Go back a step

Department for Education to review rising numbers of school exclusions

Tuesday 13th March 2018

The education secretary Damian Hinds has announced a government review of exclusions in schools, saying that exclusion rates are too high.

Hinds has told schools that exclusions should be "a last resort."

He said, "I would like to see the number of children who are excluded from school coming down. Although exclusion rates are lower than they were 10 years ago, they have gone up in the last couple of years and it's really important we understand why."

The review will be led by Edward Timpson, a former children's minister.

Una Summerson, our head of policy, welcomed the government review, saying: "Our helpline regularly advises parent carers on permanent, fixed term and unofficial (unlawful) exclusions.

"Contact's research, Falling through the net [PDF], found that children with a disability, special educational or additional needs are routinely illegally excluded from school. Shockingly nearly a quarter (22 percent) of those who responded to our survey said their child was illegally excluded every week.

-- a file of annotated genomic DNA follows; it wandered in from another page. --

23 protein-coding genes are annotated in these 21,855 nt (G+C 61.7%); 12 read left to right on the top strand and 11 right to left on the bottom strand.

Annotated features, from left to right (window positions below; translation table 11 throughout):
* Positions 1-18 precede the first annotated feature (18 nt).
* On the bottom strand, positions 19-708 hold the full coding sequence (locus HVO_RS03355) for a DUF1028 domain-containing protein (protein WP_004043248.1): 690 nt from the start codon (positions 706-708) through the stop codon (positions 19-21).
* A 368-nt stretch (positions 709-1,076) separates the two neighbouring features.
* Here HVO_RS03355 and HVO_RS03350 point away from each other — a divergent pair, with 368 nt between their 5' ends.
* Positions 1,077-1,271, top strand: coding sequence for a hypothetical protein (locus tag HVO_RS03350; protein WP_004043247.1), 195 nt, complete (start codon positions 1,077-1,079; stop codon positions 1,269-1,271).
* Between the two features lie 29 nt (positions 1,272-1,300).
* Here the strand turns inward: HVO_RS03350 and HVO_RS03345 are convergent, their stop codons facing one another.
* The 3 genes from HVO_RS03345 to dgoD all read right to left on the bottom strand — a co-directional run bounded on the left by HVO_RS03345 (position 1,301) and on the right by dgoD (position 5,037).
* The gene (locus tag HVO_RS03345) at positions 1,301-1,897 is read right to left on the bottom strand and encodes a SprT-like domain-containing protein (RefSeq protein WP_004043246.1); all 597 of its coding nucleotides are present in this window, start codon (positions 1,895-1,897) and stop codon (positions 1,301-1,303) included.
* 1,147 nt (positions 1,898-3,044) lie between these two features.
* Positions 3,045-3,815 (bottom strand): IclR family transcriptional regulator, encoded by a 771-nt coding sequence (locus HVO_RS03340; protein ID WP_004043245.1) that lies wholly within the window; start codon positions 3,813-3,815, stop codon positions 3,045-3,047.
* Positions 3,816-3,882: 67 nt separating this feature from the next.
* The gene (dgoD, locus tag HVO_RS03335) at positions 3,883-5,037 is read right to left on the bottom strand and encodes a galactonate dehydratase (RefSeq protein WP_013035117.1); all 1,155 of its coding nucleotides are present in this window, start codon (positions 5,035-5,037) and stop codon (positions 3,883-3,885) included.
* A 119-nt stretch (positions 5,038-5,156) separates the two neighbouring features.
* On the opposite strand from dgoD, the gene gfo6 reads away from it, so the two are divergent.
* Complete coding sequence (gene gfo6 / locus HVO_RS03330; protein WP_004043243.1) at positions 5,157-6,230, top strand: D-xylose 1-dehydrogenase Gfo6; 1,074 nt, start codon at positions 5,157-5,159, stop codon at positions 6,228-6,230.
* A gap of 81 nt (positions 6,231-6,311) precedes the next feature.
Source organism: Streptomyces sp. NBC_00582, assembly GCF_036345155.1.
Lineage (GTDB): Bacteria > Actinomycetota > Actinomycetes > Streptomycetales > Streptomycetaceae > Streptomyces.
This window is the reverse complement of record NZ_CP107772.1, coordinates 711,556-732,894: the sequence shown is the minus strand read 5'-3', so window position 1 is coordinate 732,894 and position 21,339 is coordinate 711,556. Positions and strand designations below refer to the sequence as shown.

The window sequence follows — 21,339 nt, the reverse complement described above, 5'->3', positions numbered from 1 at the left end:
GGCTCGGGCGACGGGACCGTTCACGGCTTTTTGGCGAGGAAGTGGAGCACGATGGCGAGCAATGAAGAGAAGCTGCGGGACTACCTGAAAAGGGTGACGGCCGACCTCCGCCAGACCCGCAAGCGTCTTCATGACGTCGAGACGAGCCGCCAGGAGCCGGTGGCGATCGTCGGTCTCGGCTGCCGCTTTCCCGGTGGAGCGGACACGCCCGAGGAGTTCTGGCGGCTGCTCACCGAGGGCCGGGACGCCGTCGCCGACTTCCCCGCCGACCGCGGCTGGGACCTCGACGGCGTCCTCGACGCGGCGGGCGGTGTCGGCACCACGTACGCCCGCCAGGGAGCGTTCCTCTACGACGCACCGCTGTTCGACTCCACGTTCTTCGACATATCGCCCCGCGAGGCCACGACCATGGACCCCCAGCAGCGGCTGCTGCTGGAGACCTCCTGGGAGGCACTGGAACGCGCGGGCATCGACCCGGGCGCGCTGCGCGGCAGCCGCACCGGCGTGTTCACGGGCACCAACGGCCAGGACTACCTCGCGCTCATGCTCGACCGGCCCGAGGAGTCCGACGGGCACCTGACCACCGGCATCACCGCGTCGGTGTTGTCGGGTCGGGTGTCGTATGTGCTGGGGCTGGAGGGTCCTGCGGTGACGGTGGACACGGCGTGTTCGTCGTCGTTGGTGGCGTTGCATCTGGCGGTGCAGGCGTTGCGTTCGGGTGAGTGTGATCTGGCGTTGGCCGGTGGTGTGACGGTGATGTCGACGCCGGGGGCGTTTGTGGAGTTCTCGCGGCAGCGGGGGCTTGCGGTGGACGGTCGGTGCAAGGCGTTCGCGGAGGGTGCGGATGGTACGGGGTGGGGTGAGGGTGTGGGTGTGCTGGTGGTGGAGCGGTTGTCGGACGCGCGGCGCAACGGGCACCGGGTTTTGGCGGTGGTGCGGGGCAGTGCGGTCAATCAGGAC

"This is having a devastating impact on their education and mental health, and half of parents report they are unable to work due to the impact of illegal exclusions on family life."

It is important to remember that illegal exclusions are unlawful - even with the parents' consent. A child can only be legally excluded from school for disciplinary reasons. A head teacher must formally tell parents that their child will be excluded by giving them details in writing. 

If your child has been excluded and you need advice, you can visit our exclusions webpage or speak to an education expert on our free helpline.